ATLANTA -- Pedro Martinez's injury-plagued season came to an end -- less than a week short of the playoffs.
The New York Mets learned Thursday that their ace is done for the year with a torn tendon in his left calf muscle.
Instead of pitching Game 1 in next week's NL division series, Martinez will be in the early days of a four- to six-week recovery period. While surgery won't be necessary, there's no chance of the three-time Cy Young Award winner pitching again in 2006, even if the Mets make it to the World Series.
"It's going to be sad because he's not here," Julio Franco said after the Mets' 7-4 victory over Atlanta, which snapped a four-game losing streak. "But we have to do it with the guys we've got, like we've been doing it the whole season."
Martinez returned to New York after getting knocked around badly in his final start of the regular season Wednesday night, a 13-1 loss to the Braves. An MRI showed a tear in the left calf -- different from the right calf injury that recently put him on the disabled list for a month and was thought to be his major concern.
"He did mention [Wednesday] that he felt some pain in the other leg," general manager Omar Minaya said.
The Mets managed to win their first NL East title since 1988 with Martinez (9-8) battling injuries most of the season. He was bothered in spring training by a sore toe, went on the DL at midseason with an ailing hip and fell short of 10 wins for only the second time in his 14-year career.
"We've had a little bit of a cloud of uncertainty wondering: Is he healthy? What's the rotation? Who's pitching?" left-hander Tom Glavine said. "A lot of that stuff goes away now. We can start focusing on who the guys are who are here, who are going to be able to pitch, who are going to try to help us win. That is going to be helpful for us mentally."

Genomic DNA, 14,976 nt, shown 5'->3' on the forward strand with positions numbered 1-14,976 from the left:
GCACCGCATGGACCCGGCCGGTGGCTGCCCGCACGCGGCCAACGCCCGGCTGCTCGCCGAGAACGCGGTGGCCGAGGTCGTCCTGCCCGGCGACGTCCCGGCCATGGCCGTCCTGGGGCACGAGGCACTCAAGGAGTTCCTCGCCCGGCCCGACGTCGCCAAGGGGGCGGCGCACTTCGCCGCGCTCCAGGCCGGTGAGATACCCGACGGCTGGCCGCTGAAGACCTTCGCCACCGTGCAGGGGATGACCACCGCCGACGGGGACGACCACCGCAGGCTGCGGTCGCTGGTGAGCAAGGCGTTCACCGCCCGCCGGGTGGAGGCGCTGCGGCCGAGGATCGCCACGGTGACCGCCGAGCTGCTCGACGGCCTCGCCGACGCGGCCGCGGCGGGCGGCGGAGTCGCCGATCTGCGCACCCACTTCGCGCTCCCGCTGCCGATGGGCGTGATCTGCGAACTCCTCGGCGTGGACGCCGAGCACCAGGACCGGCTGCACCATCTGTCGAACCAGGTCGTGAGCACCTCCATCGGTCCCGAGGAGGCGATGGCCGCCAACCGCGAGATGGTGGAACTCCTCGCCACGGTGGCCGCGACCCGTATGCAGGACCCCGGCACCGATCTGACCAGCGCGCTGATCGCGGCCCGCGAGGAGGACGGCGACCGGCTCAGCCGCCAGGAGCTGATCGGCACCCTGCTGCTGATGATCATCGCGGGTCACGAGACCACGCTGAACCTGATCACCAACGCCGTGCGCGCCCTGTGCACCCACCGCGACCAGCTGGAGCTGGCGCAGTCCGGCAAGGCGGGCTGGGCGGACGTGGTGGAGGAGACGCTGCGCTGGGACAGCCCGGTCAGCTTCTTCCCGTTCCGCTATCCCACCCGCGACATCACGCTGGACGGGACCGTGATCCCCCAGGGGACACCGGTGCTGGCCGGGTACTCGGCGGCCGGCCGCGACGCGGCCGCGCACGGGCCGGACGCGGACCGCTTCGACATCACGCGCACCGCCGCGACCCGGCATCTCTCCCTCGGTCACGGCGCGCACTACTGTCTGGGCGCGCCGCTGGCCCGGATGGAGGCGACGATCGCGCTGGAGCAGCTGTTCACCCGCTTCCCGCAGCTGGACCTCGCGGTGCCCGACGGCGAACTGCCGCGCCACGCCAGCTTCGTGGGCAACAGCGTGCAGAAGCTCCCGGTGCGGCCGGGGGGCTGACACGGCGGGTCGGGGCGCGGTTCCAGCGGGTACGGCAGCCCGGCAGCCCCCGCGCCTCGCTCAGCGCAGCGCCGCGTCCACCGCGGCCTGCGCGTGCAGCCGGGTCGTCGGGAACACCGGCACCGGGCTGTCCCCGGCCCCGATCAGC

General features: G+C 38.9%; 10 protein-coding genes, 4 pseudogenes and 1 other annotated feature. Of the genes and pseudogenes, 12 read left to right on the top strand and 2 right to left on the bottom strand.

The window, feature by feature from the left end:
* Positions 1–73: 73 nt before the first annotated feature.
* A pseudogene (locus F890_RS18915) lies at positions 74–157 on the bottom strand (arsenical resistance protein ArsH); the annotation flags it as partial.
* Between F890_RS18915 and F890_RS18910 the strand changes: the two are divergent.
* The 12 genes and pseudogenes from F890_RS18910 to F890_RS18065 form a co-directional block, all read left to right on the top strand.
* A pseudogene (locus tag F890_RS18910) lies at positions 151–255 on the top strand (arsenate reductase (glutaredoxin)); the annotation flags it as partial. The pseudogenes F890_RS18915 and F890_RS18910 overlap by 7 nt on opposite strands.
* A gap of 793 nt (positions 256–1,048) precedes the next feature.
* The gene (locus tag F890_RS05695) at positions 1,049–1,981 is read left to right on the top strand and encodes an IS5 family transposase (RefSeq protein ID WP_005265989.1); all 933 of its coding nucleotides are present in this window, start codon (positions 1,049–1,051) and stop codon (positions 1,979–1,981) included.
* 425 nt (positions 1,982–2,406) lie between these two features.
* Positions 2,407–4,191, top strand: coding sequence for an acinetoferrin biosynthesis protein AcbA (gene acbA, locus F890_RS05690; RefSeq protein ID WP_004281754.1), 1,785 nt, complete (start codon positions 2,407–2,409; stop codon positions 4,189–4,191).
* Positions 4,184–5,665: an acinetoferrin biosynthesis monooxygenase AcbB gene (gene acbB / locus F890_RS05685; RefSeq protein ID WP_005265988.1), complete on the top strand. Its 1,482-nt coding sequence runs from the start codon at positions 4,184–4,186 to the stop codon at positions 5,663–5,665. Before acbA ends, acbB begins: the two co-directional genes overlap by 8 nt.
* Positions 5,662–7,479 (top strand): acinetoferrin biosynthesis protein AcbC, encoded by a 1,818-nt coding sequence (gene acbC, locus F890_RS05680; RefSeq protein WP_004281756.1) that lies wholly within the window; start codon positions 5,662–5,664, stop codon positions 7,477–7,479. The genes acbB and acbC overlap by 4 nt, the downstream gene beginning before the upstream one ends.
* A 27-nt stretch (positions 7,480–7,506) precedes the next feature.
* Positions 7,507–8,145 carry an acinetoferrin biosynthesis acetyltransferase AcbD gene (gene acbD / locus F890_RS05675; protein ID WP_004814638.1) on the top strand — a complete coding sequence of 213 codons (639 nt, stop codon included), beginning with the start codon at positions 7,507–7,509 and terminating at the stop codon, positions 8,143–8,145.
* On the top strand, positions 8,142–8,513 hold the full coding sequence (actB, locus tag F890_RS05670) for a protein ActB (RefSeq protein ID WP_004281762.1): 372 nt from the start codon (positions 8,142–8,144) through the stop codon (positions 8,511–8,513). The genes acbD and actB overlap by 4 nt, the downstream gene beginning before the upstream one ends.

Orlando Hernandez will start Game 1 in the best-of-five division series, the slot that was supposed to go to Martinez. Glavine will go in Game 2.
Manager Willie Randolph said he hasn't decided on the rotation beyond the first two games at Shea Stadium.
"It stings a little bit," Randolph said. "Geez, we'd love to have [Martinez], but it is what it is."
The Mets wrapped up the division title with nearly two weeks left in the regular season and looked to be a strong favorite to reach the World Series from a league that will have no other playoff team with 90 wins.
But, with Martinez out, New York would appear to have one glaring weakness: starting pitching. Beyond Hernandez (11-11) and Glavine (14-7), the other potential playoff starters are Steve Trachsel, whose 15 wins are mitigated by an ERA of nearly 5.00, and six-game winner John Maine, a rookie.
"Losing a marquee name, that always hurts," closer Billy Wagner said. "But it's time for Trachsel or Johnny Maine to step up and be that marquee pitcher."
Martinez lost his last four starts -- the first when his right calf began hurting, the last three after coming off the DL. He looked downright awful against the Braves on Wednesday night, giving up eight hits, seven runs and two homers in 2 2/3 innings.
"It's taken a lot away from me: my confidence and the location of my pitches," Martinez said before leaving Atlanta. "When you don't have the legs to push off and create velocity and locate your pitches, you're in trouble. And I can't locate right now."
Martinez conceded that it would be tougher for the Mets to advance in the playoffs without him, though they've made it this far without a big contribution from their top starter.
"When I'm out or hurting, obviously we're not going to do as good," Martinez said. "Any time you lose a No. 1 pitcher, one of your five starters, it's going to hurt you a little bit. But these guys are professionals. They know how to do things. They've done really, really well without me. I hope they can do that again and pick me up during the time I'm limited or away."
Martinez posted a 16.97 ERA over his last four starts, giving up 22 hits and 20 earned runs in 11 2/3 innings.
"Obviously, the other guys are in better shape than I am right now," he said. "Everybody can see that. I think it would be a bad decision for Willie to put me out there the way I look now."
When Martinez first strained his calf muscle, he didn't think it was that big a deal. Now he knows better.
"It affects my shoulder, it affects my legs, it affects my back. It affects everything, really," he said. "Those legs are everything. Without them, it's impossible to get the result you want."